As far as accommodation goes, many options are available but bearing in mind that in 2015 I would like to stick to campsites and hostels (as I will be unemployed!), membership of the YHA here in the UK before I leave will be a good idea giving me slightly reduced rates in the Hostelling International network. It’s good to know that you don’t have to be a ‘youth’ on an international level…
My final point is regarding bears. I laughingly mentioned this to a colleague at work this week but was a little horrified to discover that actually, yes, Norway does have bears albeit only 148 of them and mainly towards the border with Sweden. Top tip: stay away from the border with Sweden.
I will leave you with thoughts of the Juvet Landscape Hotel. It’s not that far from the route of the Eurovelo 3 although I do fear it may be a little out of my budget…
Here’s a site run by Paul Uijting which may be of use – Cycling in Norway.
Ralf in Norway has made the following comments (with some responses from me in bold):
“Regarding solar power, I think it deserves to be mentioned that the number of sun hours will increase as you travel north during summer. Above the arctic circle you will even get to experience the midnight sun (if you luck out and escape the rain).
Bears are no problem for people. If you get into the back country, just store any food outside the tent. Bears are hunted somewhat so they learn to shy away from people. Phew!
Do not underestimate the weather along the coast. It can be cold (10 deg C) and rainy for prolonged periods even during summer. Thanks for the warning. I will need to make sure I am prepared for this as it will be lurch back into winter after having cycled through western Europe during the earlier period of the summer.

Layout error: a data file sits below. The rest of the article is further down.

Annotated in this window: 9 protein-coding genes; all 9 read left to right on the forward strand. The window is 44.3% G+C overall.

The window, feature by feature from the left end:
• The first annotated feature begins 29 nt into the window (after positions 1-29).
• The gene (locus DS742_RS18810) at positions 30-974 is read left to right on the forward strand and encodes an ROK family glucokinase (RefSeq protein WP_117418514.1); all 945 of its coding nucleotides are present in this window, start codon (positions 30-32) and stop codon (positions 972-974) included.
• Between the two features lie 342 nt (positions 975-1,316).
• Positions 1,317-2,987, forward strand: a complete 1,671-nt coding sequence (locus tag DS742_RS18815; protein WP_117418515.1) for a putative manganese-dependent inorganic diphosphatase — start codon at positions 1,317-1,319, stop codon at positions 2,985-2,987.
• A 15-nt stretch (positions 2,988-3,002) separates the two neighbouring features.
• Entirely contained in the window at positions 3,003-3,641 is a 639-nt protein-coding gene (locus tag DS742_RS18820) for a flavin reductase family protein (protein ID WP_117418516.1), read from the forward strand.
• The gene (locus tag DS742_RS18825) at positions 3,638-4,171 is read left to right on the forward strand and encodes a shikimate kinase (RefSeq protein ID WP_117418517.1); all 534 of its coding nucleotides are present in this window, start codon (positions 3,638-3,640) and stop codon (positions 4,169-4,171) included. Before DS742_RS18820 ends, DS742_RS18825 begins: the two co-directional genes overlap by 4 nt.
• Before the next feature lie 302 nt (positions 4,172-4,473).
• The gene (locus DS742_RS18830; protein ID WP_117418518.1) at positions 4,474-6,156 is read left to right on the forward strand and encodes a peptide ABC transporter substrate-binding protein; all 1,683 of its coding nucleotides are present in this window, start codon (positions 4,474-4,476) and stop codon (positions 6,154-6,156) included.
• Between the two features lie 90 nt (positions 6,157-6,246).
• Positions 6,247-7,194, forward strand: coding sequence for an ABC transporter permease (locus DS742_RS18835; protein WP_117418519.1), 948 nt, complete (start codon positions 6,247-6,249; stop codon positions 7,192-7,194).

Norway is hilly and mountainous. If you pass by the “Juvet” hotel you will have to do some serious climbing up to the “Trollstien” plateau. Check your brakes before descending… (if you do choose to travel that route instead of the inland route, a much cheaper alternative would be my place, with an ocean view, shower, laundry machine, bed etc. Noted!)
Be prepared for no cycling infrastructure whatsoever except close to population centers. This, alas, has been my experience throughout Europe on previous trips but I suppose what is more important is the level of traffic and I would imagine in remote places in Norway, cars and other vehicles will be relatively few and far between.
Camping is allowed in most places except agricultural land, gardens, conservation areas etc. Don’t be a nuisance, leave no traces and you are welcome. I have never wild camped before but I have a feeling that it may be required in Norway. Thanks for the advice.
Crime is relatively rare, and theft would be the obvious crime. Except for one thing… Norwegians do tend to show their heritage as ruthless barbarians when driving cars. Take care! You must be related to the Albanians!!
And don’t forget that Norway is a very hilly and mountainous place. Especially so the coastline. The coastline is unfortunately also the best part to see. I like my hills…
PS: If electing to go along the coastline, there is always the coastal express ships running from Bergen to Kirkenes with stopovers in all major harbours along the coast.” I shall be carrying the timetable just in case.